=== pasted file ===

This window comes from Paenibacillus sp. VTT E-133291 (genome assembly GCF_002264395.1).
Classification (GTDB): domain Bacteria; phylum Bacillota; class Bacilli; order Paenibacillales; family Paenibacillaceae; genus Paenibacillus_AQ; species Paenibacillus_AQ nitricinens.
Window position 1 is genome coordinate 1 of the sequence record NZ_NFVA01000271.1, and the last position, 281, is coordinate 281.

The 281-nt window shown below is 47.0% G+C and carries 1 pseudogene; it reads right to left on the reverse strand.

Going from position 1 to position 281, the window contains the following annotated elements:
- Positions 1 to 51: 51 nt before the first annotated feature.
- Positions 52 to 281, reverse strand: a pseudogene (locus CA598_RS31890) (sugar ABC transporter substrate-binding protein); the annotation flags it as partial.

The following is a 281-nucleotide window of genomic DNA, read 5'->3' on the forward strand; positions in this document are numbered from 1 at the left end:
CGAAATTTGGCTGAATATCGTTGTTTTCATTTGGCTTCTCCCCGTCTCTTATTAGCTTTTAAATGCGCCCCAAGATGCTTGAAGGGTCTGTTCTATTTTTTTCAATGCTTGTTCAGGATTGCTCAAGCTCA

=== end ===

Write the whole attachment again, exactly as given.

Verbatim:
This window comes from Paenibacillus sp. VTT E-133291 (genome assembly GCF_002264395.1).
Classification (GTDB): domain Bacteria; phylum Bacillota; class Bacilli; order Paenibacillales; family Paenibacillaceae; genus Paenibacillus_AQ; species Paenibacillus_AQ nitricinens.
Window position 1 is genome coordinate 1 of the sequence record NZ_NFVA01000271.1, and the last position, 281, is coordinate 281.

The 281-nt window shown below is 47.0% G+C and carries 1 pseudogene; it reads right to left on the reverse strand.

Going from position 1 to position 281, the window contains the following annotated elements:
- Positions 1 to 51: 51 nt before the first annotated feature.
- Positions 52 to 281, reverse strand: a pseudogene (locus CA598_RS31890) (sugar ABC transporter substrate-binding protein); the annotation flags it as partial.

The following is a 281-nucleotide window of genomic DNA, read 5'->3' on the forward strand; positions in this document are numbered from 1 at the left end:
CGAAATTTGGCTGAATATCGTTGTTTTCATTTGGCTTCTCCCCGTCTCTTATTAGCTTTTAAATGCGCCCCAAGATGCTTGAAGGGTCTGTTCTATTTTTTTCAATGCTTGTTCAGGATTGCTCAAGCTCA